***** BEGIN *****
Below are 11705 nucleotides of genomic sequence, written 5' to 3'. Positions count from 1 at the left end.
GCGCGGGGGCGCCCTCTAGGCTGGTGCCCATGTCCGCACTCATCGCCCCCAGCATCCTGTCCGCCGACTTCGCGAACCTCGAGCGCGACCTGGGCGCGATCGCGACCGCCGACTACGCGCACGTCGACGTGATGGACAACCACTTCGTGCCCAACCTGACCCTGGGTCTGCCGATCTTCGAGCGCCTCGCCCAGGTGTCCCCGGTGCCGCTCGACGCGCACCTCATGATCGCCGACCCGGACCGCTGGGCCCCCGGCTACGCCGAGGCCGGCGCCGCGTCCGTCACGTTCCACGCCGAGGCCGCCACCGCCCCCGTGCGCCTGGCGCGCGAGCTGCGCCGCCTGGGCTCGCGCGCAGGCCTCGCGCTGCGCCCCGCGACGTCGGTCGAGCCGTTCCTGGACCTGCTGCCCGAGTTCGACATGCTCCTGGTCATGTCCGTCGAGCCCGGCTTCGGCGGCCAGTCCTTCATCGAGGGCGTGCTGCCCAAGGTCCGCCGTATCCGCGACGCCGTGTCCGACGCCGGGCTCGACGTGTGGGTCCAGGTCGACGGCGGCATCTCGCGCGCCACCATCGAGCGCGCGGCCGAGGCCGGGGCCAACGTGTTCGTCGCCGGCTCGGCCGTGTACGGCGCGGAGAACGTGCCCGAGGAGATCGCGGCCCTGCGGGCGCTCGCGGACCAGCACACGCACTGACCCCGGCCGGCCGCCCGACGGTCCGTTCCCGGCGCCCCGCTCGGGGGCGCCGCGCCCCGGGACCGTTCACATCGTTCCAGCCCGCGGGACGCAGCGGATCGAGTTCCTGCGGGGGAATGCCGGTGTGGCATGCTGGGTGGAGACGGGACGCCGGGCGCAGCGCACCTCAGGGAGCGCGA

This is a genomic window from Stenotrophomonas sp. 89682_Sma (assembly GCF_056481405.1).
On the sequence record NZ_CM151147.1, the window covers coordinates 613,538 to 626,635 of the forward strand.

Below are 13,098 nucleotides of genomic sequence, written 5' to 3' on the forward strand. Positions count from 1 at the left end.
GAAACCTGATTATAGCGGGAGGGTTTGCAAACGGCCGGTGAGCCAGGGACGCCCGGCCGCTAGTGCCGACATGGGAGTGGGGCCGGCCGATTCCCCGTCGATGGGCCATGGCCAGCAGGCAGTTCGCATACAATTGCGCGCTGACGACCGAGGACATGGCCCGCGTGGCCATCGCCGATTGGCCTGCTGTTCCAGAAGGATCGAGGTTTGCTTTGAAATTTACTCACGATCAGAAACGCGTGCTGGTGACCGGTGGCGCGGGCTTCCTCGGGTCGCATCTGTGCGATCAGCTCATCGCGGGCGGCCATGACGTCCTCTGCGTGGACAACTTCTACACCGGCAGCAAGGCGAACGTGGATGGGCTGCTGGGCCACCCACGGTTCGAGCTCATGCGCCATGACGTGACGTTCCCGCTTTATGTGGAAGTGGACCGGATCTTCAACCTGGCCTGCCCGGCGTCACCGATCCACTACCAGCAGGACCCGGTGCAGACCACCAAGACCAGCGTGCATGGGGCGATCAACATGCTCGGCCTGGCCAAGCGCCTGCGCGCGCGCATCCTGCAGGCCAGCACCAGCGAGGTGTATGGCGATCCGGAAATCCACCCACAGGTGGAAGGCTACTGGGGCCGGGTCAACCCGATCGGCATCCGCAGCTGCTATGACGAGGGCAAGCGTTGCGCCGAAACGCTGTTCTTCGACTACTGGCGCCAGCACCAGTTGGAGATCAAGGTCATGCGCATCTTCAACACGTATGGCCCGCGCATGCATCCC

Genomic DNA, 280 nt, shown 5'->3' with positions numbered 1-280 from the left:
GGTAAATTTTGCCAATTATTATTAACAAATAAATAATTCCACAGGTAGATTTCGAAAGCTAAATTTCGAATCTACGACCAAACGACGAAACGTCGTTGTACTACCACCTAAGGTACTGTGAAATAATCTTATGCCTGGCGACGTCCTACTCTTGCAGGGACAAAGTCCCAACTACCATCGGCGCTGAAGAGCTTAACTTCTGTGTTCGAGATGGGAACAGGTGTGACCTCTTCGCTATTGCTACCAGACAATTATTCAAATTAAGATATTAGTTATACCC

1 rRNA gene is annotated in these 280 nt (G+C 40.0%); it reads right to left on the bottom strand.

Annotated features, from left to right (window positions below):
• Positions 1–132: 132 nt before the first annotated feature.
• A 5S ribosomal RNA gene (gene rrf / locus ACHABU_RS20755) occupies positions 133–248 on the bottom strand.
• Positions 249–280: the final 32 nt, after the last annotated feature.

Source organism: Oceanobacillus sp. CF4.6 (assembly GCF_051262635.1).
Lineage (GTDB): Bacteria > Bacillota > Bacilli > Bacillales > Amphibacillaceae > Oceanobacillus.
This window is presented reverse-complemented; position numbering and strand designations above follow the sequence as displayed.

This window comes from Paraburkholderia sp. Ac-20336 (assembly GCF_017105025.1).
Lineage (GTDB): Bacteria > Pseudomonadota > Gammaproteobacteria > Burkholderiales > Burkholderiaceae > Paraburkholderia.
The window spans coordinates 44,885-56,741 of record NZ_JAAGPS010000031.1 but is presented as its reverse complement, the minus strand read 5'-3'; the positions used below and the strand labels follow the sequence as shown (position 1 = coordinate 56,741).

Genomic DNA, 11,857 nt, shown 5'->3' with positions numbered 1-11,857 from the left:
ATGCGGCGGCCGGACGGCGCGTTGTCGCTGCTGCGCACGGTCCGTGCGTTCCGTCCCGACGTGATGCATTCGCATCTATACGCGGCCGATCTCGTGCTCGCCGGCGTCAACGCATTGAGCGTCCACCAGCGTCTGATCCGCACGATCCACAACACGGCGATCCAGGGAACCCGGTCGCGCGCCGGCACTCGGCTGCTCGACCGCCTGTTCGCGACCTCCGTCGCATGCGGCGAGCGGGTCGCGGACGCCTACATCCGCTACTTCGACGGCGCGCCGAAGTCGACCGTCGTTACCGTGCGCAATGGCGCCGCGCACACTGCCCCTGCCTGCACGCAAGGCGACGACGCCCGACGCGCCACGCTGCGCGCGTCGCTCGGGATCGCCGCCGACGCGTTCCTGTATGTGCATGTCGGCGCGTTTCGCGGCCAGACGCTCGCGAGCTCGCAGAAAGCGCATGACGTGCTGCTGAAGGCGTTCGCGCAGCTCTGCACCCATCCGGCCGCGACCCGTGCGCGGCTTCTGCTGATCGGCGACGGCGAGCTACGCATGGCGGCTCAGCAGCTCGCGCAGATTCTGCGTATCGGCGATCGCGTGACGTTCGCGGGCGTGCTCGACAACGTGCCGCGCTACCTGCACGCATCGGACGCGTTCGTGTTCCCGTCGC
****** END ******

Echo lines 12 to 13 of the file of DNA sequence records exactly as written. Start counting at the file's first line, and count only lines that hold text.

• A 5S ribosomal RNA gene (gene rrf / locus ACHABU_RS20755) occupies positions 133–248 on the bottom strand.
• Positions 249–280: the final 32 nt, after the last annotated feature.